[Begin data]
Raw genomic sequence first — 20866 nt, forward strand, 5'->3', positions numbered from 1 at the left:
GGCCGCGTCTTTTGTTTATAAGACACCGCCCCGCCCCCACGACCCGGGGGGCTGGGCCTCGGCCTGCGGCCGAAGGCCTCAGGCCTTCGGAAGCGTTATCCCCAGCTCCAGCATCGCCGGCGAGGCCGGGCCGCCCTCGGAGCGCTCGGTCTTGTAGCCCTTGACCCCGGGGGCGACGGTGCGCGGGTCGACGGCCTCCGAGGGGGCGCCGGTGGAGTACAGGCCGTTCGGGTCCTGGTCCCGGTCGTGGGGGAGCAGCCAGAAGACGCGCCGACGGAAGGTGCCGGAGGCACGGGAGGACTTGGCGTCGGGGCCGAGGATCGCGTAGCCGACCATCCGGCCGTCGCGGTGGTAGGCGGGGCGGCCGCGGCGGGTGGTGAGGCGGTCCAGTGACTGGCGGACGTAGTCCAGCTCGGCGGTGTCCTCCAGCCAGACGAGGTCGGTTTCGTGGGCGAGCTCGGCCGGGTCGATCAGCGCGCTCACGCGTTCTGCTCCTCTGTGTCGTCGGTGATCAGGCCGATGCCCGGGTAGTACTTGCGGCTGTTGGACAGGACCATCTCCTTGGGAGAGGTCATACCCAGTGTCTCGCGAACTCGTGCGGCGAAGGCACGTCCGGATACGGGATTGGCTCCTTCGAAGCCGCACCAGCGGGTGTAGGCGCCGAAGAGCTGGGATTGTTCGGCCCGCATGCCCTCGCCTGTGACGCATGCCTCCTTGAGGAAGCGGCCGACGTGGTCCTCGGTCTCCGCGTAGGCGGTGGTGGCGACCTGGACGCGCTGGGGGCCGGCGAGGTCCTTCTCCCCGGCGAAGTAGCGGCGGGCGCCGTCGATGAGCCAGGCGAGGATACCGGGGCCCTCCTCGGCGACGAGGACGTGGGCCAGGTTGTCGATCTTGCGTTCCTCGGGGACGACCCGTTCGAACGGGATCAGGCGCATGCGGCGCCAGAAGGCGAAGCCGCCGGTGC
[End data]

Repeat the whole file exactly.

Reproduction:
Raw genomic sequence first — 20866 nt, forward strand, 5'->3', positions numbered from 1 at the left:
GGCCGCGTCTTTTGTTTATAAGACACCGCCCCGCCCCCACGACCCGGGGGGCTGGGCCTCGGCCTGCGGCCGAAGGCCTCAGGCCTTCGGAAGCGTTATCCCCAGCTCCAGCATCGCCGGCGAGGCCGGGCCGCCCTCGGAGCGCTCGGTCTTGTAGCCCTTGACCCCGGGGGCGACGGTGCGCGGGTCGACGGCCTCCGAGGGGGCGCCGGTGGAGTACAGGCCGTTCGGGTCCTGGTCCCGGTCGTGGGGGAGCAGCCAGAAGACGCGCCGACGGAAGGTGCCGGAGGCACGGGAGGACTTGGCGTCGGGGCCGAGGATCGCGTAGCCGACCATCCGGCCGTCGCGGTGGTAGGCGGGGCGGCCGCGGCGGGTGGTGAGGCGGTCCAGTGACTGGCGGACGTAGTCCAGCTCGGCGGTGTCCTCCAGCCAGACGAGGTCGGTTTCGTGGGCGAGCTCGGCCGGGTCGATCAGCGCGCTCACGCGTTCTGCTCCTCTGTGTCGTCGGTGATCAGGCCGATGCCCGGGTAGTACTTGCGGCTGTTGGACAGGACCATCTCCTTGGGAGAGGTCATACCCAGTGTCTCGCGAACTCGTGCGGCGAAGGCACGTCCGGATACGGGATTGGCTCCTTCGAAGCCGCACCAGCGGGTGTAGGCGCCGAAGAGCTGGGATTGTTCGGCCCGCATGCCCTCGCCTGTGACGCATGCCTCCTTGAGGAAGCGGCCGACGTGGTCCTCGGTCTCCGCGTAGGCGGTGGTGGCGACCTGGACGCGCTGGGGGCCGGCGAGGTCCTTCTCCCCGGCGAAGTAGCGGCGGGCGCCGTCGATGAGCCAGGCGAGGATACCGGGGCCCTCCTCGGCGACGAGGACGTGGGCCAGGTTGTCGATCTTGCGTTCCTCGGGGACGACCCGTTCGAACGGGATCAGGCGCATGCGGCGCCAGAAGGCGAAGCCGCCGGTGC